Yeah, I’ve shouldn’t have phrased things like that, what I meant is that web2 makes it work so we can too.

Three are lots lots and lots of abandoned apps/services as well, and dead-end ipfs hosted web pages, so maybe there’s not as much out there as I thought!

This is a valid concern for not IPFS. But on IPFS you can self host your files, so if you care for your files just self host them yourself (or pay someone with filecoin or a pinning service). :slight_smile:

That’s my next area for a bit of research - Filecoin and how that works with IPFS . . . . if you have any sources of info that you’ve found helpful, I’d appreciate a pointer!

I’m continually looking for better ways to explain IPFS so here’s my latest attempt. You can think of IPFS as a system that makes it very easy to ask but not tell. You can stand in the middle of a crowd and shout, “Hey does anyone have X that they can give me?” and maybe someone will throw you an X. If you hear someone else asking for X then you’re free to share you’re X with them. What you can’t do is simply walk around and say, “Take my X! You take my X and share it with people, NOW!”. That’s not very friendly to go around bossing people around like that.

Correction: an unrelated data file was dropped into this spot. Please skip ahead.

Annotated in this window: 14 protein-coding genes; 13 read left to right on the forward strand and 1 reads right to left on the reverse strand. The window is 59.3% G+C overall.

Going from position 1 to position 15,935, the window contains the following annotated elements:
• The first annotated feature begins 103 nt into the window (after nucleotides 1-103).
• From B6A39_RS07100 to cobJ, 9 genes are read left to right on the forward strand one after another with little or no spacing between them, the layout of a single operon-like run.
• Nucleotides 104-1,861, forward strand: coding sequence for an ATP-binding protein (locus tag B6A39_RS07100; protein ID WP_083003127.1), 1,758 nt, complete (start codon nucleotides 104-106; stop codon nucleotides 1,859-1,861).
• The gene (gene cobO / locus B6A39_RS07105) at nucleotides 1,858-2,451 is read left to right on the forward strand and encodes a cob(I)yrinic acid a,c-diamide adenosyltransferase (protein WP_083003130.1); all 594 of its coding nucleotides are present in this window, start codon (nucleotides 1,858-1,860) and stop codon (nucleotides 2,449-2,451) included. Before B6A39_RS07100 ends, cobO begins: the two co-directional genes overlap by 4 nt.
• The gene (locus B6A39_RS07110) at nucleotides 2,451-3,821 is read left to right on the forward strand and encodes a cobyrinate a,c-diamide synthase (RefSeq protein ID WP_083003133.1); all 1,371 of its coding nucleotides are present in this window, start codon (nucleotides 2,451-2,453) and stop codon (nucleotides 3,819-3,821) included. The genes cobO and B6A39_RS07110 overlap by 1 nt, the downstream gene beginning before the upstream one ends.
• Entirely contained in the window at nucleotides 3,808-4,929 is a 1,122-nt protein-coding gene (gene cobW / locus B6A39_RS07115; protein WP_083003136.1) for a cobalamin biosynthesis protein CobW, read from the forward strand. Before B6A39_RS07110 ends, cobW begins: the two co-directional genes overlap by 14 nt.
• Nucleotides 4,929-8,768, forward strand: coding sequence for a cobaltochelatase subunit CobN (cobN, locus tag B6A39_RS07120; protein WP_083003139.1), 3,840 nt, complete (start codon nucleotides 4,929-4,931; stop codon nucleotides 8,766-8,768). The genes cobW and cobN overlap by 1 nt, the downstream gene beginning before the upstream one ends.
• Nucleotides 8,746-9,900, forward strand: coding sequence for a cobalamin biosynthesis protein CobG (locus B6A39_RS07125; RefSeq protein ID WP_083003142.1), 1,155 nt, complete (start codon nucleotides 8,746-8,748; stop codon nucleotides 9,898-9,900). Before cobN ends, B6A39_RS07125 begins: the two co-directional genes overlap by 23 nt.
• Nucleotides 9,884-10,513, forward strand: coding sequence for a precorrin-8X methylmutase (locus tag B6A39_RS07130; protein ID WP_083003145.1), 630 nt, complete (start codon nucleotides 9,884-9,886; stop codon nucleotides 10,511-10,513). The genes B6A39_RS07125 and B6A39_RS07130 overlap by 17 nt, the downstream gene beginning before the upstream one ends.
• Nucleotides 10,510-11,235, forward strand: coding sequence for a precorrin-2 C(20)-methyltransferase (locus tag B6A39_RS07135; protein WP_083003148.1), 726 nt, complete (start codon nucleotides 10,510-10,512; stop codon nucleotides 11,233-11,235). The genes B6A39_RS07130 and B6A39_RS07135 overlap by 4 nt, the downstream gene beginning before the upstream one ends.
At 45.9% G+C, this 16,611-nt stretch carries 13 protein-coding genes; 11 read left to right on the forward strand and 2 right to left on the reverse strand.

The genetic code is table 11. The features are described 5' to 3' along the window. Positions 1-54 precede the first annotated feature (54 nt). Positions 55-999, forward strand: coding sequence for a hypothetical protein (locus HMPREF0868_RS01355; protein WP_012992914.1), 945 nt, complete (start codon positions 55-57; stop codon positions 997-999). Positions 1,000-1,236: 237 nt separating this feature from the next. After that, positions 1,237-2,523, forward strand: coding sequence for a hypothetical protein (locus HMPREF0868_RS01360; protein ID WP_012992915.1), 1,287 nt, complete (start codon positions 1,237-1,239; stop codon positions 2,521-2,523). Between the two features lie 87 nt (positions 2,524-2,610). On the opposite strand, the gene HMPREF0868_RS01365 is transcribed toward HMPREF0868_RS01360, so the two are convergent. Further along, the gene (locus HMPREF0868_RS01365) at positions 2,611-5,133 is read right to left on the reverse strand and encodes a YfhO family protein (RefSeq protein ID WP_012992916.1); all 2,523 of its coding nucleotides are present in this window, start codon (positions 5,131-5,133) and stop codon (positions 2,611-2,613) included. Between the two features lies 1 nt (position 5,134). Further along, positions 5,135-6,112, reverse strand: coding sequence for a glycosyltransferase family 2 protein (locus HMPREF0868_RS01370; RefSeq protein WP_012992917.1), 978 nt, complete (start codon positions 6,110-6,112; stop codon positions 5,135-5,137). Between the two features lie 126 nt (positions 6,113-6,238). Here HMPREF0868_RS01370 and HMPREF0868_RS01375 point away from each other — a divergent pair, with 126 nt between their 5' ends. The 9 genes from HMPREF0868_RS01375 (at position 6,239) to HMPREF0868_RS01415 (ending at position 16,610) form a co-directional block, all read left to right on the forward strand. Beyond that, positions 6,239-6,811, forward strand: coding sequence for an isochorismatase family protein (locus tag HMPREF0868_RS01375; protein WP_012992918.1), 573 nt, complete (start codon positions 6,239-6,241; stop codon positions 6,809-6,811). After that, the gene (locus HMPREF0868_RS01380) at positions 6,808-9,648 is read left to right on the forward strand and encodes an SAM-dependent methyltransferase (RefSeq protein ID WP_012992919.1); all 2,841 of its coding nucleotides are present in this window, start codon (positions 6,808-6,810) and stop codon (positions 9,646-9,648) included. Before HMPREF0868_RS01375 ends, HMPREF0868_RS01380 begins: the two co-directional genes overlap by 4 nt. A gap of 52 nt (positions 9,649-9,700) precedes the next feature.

So when people ask why can’t I just put something on IPFS and expect it to be replicated forever is like just showing up to your neighbors house and putting your junk in their basement because they have the room and expecting them to keep it safe for as long as you feel like putting it there.

You can’t tell people what to do but you can ask them to do things or pay them to do what you want. “If I give you $5 will you hold on to X and give it to people when they ask for it?” or you can just ask someone to do it for free but just don’t be surprised if they get distracted and wander off.

Some people noticed that people are willing to pay for a reliable service so they setup a booth and started selling the service of storing your stuff and sharing it when people ask for it.

So who’s providing the storage? Right now it’s a mix of random people just being nice and people with booths who are being paid to provide it.

Filecoin is like adding money to our fictional universe. Right now the paid providers are being paid in money that appears from a far off land. You can pay for things and take it back to that far off land and use it there but there is no local currency. Filecoin allows someone to buy and sell their storage and to prove they’re doing what they say they will.